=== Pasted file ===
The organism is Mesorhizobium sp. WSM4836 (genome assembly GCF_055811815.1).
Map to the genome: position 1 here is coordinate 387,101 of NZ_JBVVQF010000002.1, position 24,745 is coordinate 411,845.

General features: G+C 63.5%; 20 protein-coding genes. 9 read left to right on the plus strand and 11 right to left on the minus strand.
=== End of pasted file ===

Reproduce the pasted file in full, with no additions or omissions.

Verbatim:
The organism is Mesorhizobium sp. WSM4836 (genome assembly GCF_055811815.1).
Map to the genome: position 1 here is coordinate 387,101 of NZ_JBVVQF010000002.1, position 24,745 is coordinate 411,845.

General features: G+C 63.5%; 20 protein-coding genes. 9 read left to right on the plus strand and 11 right to left on the minus strand.